Qui Qui DC Chef and Owner Ismael Mendez Credit: Jessica van Dop DeJesus

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At Central Michel Richard downtown, Annie Boutin King greets three young adults as they come in for lunch. “Happy New Year,” she says. “Do you have a reservation? Do you have your vaccination card?” No, no reservation, but they have photos of their vaccine cards on their phones. One says she didn’t know it was required. “We’ve done it since mid-September—that way you feel safer to come here,” Boutin King tells her.

“[Being] vaccinated doesn’t mean a thing as far as getting COVID,” a woman in the group responds. “Eh, you won’t die,” Boutin King says. “You’ll catch it still,” the woman responds. Boutin King shrugs. “I prefer that to dying,” she says and leads them to a table. 

“One will always comment, but that’s alright, you know,” Boutin King says. While City Paper stood at the host stand to observe proof of vaccination enforcement for an hour and a half during a recent Wednesday lunch rush at Central, discourse never escalated beyond this sort of back and forth. Even the diners Boutin King turns away without proof of vaccination leave without much of a fuss.  

In a few days, workers at all D.C. bars and restaurants will be in Boutin King’s shoes. The first phase of the District’s indoor vaccine mandate takes effect on Jan. 15 at 6 a.m. While it will be a new step of service for most hospitality businesses, about 100 restaurants and bars have been asking for proof of vaccination dating back to the summer. City Paper spoke with employees at establishments that have had a little practice so their industry workers and customers can learn what to expect. 

The vaccine mandate arrives after the omicron variant derailed the D.C.’s command of COVID-19 in a matter of weeks. Mayor Muriel Bowser calls the current crisis, during which the city is seeing thousands of new confirmed cases per day, a “winter surge.” The vaccine mandate and the reinstated mask mandate form part of her response. Other cities, like New York, Los Angeles, and Seattle enacted their own citywide mask and vaccine mandates last year.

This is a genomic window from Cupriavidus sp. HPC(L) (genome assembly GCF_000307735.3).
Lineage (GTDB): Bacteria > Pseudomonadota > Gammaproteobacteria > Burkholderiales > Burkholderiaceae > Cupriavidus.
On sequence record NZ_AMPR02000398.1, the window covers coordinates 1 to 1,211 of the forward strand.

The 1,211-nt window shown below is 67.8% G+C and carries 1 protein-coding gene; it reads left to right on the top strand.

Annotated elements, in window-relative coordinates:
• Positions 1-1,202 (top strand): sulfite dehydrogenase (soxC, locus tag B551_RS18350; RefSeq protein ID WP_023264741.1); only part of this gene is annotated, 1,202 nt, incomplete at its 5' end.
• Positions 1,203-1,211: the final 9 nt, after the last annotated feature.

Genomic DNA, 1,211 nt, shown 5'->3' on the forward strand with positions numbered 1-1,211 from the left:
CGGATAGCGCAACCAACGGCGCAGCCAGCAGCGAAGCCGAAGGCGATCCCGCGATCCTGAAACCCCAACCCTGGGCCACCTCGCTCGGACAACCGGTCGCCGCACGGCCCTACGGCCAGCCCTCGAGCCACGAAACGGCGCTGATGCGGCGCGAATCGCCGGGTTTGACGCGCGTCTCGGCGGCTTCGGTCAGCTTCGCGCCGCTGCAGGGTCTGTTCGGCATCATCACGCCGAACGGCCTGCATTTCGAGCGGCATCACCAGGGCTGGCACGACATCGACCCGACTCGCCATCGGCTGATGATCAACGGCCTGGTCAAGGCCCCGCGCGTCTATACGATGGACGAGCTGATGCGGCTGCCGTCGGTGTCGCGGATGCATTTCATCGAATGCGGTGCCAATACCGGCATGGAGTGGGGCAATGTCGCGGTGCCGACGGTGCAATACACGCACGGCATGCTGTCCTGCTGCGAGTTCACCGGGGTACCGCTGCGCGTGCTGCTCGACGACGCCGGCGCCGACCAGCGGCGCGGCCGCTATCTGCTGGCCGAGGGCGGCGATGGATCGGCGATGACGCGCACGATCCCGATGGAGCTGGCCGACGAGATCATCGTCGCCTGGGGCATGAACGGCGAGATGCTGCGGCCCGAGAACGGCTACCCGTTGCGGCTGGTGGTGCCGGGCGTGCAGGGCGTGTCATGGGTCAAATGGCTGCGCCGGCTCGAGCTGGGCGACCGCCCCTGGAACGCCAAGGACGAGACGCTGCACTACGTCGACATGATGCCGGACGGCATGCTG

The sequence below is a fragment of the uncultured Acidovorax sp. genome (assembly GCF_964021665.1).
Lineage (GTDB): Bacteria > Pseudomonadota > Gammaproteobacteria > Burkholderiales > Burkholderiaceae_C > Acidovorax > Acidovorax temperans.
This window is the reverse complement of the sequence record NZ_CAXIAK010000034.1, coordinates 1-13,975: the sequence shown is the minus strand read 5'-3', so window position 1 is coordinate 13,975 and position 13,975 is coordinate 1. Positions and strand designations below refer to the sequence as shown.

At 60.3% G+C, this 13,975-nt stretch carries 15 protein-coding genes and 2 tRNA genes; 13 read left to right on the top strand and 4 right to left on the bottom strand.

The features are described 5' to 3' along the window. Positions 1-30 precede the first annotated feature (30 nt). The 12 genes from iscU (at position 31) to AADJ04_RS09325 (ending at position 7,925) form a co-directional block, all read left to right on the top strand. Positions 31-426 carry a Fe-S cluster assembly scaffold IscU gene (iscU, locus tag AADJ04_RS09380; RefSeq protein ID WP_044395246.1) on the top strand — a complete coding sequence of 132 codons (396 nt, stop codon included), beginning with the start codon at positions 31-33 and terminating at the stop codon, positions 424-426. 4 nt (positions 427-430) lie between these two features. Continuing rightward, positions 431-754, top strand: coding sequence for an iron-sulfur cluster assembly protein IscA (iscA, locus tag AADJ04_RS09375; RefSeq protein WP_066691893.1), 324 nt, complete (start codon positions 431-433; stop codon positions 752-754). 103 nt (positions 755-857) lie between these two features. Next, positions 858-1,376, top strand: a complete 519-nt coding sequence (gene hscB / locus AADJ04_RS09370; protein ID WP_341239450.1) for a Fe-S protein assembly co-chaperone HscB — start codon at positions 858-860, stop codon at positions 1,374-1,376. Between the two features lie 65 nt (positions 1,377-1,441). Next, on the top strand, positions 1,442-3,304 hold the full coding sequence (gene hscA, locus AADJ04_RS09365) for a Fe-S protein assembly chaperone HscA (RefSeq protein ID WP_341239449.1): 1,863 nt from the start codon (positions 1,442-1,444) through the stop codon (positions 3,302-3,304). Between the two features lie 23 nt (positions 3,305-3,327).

Some spots that required proof of vaccination ahead of the city, when the delta variant was the primary concern, were rewarded with a glut of patrons. At Mr. Henry’s on Capitol Hill, the policy inspired a confidence unseen during the pandemic. General Manager Cathy Nagy found herself serving a crowd four-people deep at the upstairs bar for Wednesday night jazz jams. “People are afraid of making people angry,” Nagy says, referring to vaccine requirements. “I don’t think they realize it’s really gonna help you overall.”

Omicron, however, has quickly eroded that level of confidence. Dozens of businesses enacted temporary closures over the usually profitable holiday season. A few said they were acting out of an abundance of caution, while others had too many staff members out sick to operate. Dining rooms have been sparsely populated and the winter weather has stifled the appetite for eating outdoors. 

Even the definition of “fully vaccinated” is in flux for businesses with their own policies. Sweet Science Coffee in NoMa wants its patrons to demonstrate they’ve gotten a booster shot. If they haven’t been boosted, they can show the results of a negative COVID-19 test from the previous 24 hours. The city is only requiring proof of one dose from Jan. 15 to Valentine’s Day. Come Feb. 15, the mandate shifts to one dose of Johnson & Johnson or two doses of Moderna or Pfizer for people 12 and older.

Despite breakthrough cases, experts hold that omicron shouldn’t diminish confidence in the vaccine. “It just solidifies it,” says Amesh Adalja, a senior scholar at the Johns Hopkins Center for Health Security. “Our goal has never been and could never have been to eradicate a virus like this. It’s always been to tame it.” To that extent, the vaccines are performing as expected by preventing severe disease, hospitalization, and death.

When early adopters in the hospitality industry announced proof-of-vaccination policies, it wasn’t always the road of least resistance. When Cotton and Reed’s rule took effect Aug. 13, earnings fell 38 percent from the previous month. It’s unclear why.

 “This is always the bartender’s Monday morning quarterbacking of why was our Saturday slower than normal,” says Jordan Cotton, who co-owns the rum distillery near Union Market. “Is it because it rained? Is it because Congress is out of session? Is it because of the vaccine mandate?” They didn’t consider changing course, but it was hard. “You want to make the right decision and feel great about it,” Cotton says. “We felt like we made the right decision and felt just OK about it.”